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Re: Compiling a kernel

* Jameson C. Burt (jameson_debian@coost.com) wrote:
> You have gotten a couple DIFFERENT approaches to installing a kernel on
> Debian.
> At least one comment should send up a warning:
> if the approach becomes too intricate, or requires specialization,
> very likely you read minute details that you should never need learn
> (unless you're creating Debian packages).

Yes, I am trying to avoid extremely involved approaches just so I
don't do things I won't know how to undo later.  I always try to
understand just how I can backtrack after some action in order to
avoid real lasting irreparable damage.  Eventually that was what
became of my foray into Gentoo, or at least partly, and I would hope
to avoid doing that again.

> It's surprising how many new options get added with each new kernel,
> so "make oldconfig" can take 30 minutes, or even 2 hours if you go from a running
> 2.4.* kernel to a 2.6.18 kernel (then, you need to rethink all this).

It has certainly surprised me, again and again.  If I go any period at
all with a kernel, by the time I go back to recompile a new one I am
mired in reading trying to understand what all of these new options
do.  This time I had a string of errors and then a kernel panic in the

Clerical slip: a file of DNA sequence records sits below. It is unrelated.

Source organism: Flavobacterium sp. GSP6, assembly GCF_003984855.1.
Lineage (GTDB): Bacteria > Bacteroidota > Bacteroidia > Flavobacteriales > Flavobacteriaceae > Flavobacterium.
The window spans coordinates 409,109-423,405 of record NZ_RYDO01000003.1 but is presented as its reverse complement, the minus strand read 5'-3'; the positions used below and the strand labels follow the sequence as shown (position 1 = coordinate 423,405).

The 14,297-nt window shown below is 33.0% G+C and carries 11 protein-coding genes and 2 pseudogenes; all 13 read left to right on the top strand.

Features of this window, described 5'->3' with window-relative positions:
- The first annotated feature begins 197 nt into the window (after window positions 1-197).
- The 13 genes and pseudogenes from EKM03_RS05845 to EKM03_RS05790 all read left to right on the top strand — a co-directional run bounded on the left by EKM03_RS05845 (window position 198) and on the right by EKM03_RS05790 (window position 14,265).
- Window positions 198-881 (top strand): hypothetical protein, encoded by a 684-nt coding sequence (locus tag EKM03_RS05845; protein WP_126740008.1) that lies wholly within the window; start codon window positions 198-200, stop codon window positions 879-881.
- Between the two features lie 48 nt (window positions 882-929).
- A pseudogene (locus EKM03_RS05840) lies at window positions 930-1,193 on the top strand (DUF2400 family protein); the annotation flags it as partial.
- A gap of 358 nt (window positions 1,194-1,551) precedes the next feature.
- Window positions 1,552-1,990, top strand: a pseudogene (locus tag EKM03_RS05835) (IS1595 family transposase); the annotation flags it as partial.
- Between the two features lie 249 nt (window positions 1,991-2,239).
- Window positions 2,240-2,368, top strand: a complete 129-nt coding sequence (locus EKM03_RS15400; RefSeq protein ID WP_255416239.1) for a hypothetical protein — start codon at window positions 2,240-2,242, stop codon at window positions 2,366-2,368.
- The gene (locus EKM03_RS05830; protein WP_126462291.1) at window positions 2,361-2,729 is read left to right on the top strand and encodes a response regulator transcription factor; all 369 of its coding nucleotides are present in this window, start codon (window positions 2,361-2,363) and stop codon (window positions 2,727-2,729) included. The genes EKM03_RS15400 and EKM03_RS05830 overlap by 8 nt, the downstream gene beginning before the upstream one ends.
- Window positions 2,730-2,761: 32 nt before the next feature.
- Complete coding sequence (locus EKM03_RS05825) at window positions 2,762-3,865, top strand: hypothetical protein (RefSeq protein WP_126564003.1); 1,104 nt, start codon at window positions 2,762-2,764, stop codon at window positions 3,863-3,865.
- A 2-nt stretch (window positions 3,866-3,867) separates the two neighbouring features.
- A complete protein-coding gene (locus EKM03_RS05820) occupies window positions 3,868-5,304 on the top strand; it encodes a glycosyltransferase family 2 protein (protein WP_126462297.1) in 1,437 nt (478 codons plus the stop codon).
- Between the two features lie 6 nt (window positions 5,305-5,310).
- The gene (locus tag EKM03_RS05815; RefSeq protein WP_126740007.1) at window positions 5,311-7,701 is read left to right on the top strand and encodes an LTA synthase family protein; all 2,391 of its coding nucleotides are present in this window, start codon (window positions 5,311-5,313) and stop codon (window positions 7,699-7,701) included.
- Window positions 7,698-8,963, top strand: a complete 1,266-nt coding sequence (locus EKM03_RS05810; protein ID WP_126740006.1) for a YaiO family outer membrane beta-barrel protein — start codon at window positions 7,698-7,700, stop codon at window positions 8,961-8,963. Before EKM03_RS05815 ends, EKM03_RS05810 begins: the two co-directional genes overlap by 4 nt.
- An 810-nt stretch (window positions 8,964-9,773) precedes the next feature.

process of hammering out what some of it out.

> I recently installed (largely the Debian way) kernel,
> which isn't available in the current Debian testing version (etch)
> and anything beyond 2.6.16 probably never will be in etch 
> since etch is being stabilized to become "stable" in the next few
> months.

My install of etch has 2.6.17, so they must be moving pretty fast.
But, like you, I compiled the today and it is running fine at this
time.  Thanks to all the help I received from those such as yourself
here at this list.

> Each time, I sequentially change my name with a sequence number from
> jameson2 to jameson3, jameson4, jameson5, ...,
> so my modules go into a different directory
> (modules get installed into their own directories like  /lib/
> This lets lets grub run my old kernels with their modules in their own
> /lib/* directory.
> Each such module directory uses about 50MB.

Many thanks for this tip.  Since my new kernel was different from the
previous, I upgraded from 2.6.17 to 2.6.18, I did not need to worry
about that.  But, it will be very handy when I need to compile again
and don't want to clobber all of my modules.  This is the second very
useful tip in that area I have read on this list.

> On compiling with  --initrd, I finally drank the coolade last year.
> Before, I tried to have no modules, compiling needed modules into the
> kernel itself.  
> Since almost everyone now compiles oodles of modules, mostly uneeded,  
> but unknown uneeded, instructions now usually talk about modules.
> As others in this thread have mentioned,
> when booting, some necessary modules must be accessed right away,
> so you are better off compiling with  --initrd.

Or you could use my method mentioned above, and just wait for kernel
panics. ;-) I actually did manage to have a fairly modular kernel with
those absolute necessities builtin.  And because the old kernel and
modules are still on board if something fatal does go wrong at least I
can go back and begin again.  Or, I hope I can.